At present, who is enamored of cryptocurrency? Fintech journalists, money launderers, and the Winklevoss twins aside, cryptocurrency appears on the backfoot. Journalists like crypto as a click-baiting headline play, while money launders are fond of its unregulated nature. Surely, the Winklevi like Bitcoin because they have hitched their wagon to it, and perhaps are in too deep to cleverly extricate themselves. Despite its current flaws, cryptocurrency is not yet consigned to history’s dustbin. The most important group needed for broad cryptocurrency adoption has yet to weigh in, merchants. When a cup of coffee is widely available in exchange for a cryptopayment, if ever, this will be alternative currency’s ultimate validation.
The history of alternative currency is as convoluted as its price finding process. In highly condensed form, the creation of crypto, most notably Bitcoin, was followed in the next decade by a speculative boom and bust. This includes the looting and collapse of Mt. Gox, the largest Cryptocurrency exchange at the time of its demise. The inevitable high-profile speculative bust was exacerbated by national governments advocating for regulation or entirely banning free exchange of Bitcoin and other cryptocurrencies. But the past is prologue, and as with all technical innovation, those with deep pockets and a penchant for disruption in Silicon Valley presume the best is yet to come. They are not without logic on this front.
Incremental Regulatory Progress
Indeed, despite the current price malaise, there has been evolutionary if not revolutionary progress. The listing of Bitcoin Futures on the Chicago Mercantile Exchange is instructive. Oddly, the CFTC decided to regulate Bicoin futures as a commodity contract, despite BTC lacking semblance of a commodity. Most egregiously, apart from the ability to “mine” it, BTC contracts seem to have no value for purposes of hedging corporate risk as do other commodity futures, for example oil contracts. The regulation of BTC as a commodity stems in part from some confusion among established institutions on what exactly to make of cryptocurrency. This is one likely reason for incremental instead of speedy adoption.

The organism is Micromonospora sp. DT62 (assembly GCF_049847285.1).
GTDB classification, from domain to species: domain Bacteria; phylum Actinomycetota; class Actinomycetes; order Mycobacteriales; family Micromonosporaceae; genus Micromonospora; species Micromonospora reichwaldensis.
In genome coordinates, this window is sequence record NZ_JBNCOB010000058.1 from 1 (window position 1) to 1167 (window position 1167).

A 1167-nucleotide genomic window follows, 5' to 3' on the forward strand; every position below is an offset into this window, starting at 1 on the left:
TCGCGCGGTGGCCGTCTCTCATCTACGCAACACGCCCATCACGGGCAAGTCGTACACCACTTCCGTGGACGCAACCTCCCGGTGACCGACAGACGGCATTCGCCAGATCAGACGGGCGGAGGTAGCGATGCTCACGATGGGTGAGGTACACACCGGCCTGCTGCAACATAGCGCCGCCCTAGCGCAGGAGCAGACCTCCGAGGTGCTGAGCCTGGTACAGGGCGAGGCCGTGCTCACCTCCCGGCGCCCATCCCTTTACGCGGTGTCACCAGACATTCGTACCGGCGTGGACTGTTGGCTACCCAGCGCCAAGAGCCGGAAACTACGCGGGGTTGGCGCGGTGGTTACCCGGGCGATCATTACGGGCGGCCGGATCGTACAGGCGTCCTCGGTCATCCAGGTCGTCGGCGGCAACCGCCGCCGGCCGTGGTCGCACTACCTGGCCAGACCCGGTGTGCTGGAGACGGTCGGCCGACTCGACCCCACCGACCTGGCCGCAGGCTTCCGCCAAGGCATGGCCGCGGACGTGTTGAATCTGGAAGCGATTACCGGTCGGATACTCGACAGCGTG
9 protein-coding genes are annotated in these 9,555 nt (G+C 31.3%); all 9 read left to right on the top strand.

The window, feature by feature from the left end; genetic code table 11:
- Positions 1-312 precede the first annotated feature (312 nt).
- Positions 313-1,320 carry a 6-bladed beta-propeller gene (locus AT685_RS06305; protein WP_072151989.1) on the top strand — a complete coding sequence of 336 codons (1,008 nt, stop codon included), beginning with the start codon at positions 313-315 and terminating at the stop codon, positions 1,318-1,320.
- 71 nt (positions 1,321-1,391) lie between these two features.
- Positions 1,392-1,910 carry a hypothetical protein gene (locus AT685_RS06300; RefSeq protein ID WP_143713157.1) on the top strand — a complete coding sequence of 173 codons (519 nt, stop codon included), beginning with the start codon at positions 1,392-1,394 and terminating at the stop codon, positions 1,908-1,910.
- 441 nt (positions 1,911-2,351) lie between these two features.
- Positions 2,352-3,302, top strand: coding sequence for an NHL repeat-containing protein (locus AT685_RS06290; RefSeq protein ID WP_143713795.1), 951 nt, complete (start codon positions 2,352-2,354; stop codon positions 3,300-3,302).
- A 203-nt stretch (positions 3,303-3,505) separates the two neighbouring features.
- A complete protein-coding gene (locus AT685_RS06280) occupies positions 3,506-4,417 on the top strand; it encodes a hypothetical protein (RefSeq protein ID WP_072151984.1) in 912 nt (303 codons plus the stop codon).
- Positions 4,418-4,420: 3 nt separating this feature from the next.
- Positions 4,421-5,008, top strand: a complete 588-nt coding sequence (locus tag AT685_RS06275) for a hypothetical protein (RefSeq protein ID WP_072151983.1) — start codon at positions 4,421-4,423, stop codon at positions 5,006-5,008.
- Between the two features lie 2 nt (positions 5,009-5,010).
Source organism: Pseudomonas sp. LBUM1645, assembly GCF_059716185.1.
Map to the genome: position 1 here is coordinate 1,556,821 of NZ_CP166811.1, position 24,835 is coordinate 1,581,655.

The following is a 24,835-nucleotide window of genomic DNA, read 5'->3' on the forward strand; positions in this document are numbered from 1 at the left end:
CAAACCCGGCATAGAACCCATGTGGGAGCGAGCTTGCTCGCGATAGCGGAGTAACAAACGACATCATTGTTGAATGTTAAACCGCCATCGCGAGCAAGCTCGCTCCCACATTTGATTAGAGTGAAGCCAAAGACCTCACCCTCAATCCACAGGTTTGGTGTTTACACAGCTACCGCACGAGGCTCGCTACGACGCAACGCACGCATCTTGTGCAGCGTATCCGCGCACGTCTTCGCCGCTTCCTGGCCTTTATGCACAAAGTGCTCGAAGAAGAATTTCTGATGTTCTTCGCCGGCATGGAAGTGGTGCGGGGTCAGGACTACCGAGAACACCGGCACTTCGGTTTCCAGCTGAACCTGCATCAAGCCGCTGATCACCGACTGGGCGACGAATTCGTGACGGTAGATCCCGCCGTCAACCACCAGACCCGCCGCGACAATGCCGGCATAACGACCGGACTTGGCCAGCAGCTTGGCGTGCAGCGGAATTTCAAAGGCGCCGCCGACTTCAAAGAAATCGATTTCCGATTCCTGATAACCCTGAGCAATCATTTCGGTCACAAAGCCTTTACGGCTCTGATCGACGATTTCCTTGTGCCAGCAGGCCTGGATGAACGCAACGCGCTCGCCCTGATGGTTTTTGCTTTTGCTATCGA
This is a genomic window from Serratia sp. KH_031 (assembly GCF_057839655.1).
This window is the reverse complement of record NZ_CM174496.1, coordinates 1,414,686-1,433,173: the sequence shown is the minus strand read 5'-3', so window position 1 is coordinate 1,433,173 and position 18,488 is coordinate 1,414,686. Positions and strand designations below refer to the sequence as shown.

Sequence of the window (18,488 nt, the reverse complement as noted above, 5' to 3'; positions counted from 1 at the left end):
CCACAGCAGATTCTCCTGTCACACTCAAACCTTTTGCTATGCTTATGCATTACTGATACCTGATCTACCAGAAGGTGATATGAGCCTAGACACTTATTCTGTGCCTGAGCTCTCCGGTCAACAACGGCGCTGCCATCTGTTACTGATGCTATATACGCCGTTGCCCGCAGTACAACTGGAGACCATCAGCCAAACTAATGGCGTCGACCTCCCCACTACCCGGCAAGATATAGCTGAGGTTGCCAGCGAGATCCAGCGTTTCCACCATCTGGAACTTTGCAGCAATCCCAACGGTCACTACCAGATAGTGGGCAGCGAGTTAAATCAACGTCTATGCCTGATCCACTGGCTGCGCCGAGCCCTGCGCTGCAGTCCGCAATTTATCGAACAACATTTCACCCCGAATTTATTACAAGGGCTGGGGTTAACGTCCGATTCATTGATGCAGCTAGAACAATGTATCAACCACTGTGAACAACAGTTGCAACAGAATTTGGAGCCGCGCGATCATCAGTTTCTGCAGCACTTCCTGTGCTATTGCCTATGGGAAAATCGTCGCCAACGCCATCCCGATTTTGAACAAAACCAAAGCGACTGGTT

The story of regulation is key for broader adoption but has wider implications for cryptocurrency. For some, the value if not the point of crypto was its unregulated nature. It was to be governed by an algorithm, not a sovereign government with political motivation for currency controls. This feature made awkward bedfellows of money launderers, merchants pedaling illegal wares, and free market minded libertarians. Since regulated currency already exists in the form of fiat sovereign currency, what is the role then for crypto?
Investors are Hungry for the New, New
In terms of established institutions aside from regulators and exchanges, there is also continued investment in cryptocurrency from corporate interests including entrepreneurs, banks, and venture capitalists. These players smell an opportunity, even if they still do not know what that opportunity will ultimately entail. It is possible that at this stage banks and funds are motivated more by fear of missing out than a concrete vision of what cryptocurrency will be or how to eventually take advantage of it. For the meantime, the focus of cryptocurrency has been on its status as a speculative instrument.
Crypto for Traders and Speculators
In the past few years Crypto has become a widely traded financial instrument on regulated and unregulated exchanges. There are coins and exchanges to numerous to mention. How many instruments do traders need to express views on the market? Stocks, bonds, funds, currencies commodities, real estate all of these are widely available for investors to punt around. More importantly, these products have reasonably available public information that can be utilized for price finding and valuation.